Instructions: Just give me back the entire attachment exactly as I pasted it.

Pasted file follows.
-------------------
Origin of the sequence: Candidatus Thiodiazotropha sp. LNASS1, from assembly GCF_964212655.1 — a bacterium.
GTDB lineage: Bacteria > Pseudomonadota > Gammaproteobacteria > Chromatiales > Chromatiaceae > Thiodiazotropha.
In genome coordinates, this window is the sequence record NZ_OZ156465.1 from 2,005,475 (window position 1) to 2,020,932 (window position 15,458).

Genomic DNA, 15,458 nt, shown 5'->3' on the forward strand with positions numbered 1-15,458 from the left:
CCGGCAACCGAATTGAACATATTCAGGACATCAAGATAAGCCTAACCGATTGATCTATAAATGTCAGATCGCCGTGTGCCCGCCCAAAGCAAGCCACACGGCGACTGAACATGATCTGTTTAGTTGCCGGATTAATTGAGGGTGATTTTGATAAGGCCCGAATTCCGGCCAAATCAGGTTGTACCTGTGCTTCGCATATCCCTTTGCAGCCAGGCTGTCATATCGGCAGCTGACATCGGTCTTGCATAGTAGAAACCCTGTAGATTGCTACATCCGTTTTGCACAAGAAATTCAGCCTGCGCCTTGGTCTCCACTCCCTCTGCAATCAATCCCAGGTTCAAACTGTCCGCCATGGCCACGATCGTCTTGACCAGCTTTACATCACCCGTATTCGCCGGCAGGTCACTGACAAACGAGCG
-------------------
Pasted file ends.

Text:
Origin of the sequence: Candidatus Thiodiazotropha sp. LNASS1, from assembly GCF_964212655.1 — a bacterium.
GTDB lineage: Bacteria > Pseudomonadota > Gammaproteobacteria > Chromatiales > Chromatiaceae > Thiodiazotropha.
In genome coordinates, this window is the sequence record NZ_OZ156465.1 from 2,005,475 (window position 1) to 2,020,932 (window position 15,458).

Genomic DNA, 15,458 nt, shown 5'->3' on the forward strand with positions numbered 1-15,458 from the left:
CCGGCAACCGAATTGAACATATTCAGGACATCAAGATAAGCCTAACCGATTGATCTATAAATGTCAGATCGCCGTGTGCCCGCCCAAAGCAAGCCACACGGCGACTGAACATGATCTGTTTAGTTGCCGGATTAATTGAGGGTGATTTTGATAAGGCCCGAATTCCGGCCAAATCAGGTTGTACCTGTGCTTCGCATATCCCTTTGCAGCCAGGCTGTCATATCGGCAGCTGACATCGGTCTTGCATAGTAGAAACCCTGTAGATTGCTACATCCGTTTTGCACAAGAAATTCAGCCTGCGCCTTGGTCTCCACTCCCTCTGCAATCAATCCCAGGTTCAAACTGTCCGCCATGGCCACGATCGTCTTGACCAGCTTTACATCACCCGTATTCGCCGGCAGGTCACTGACAAACGAGCG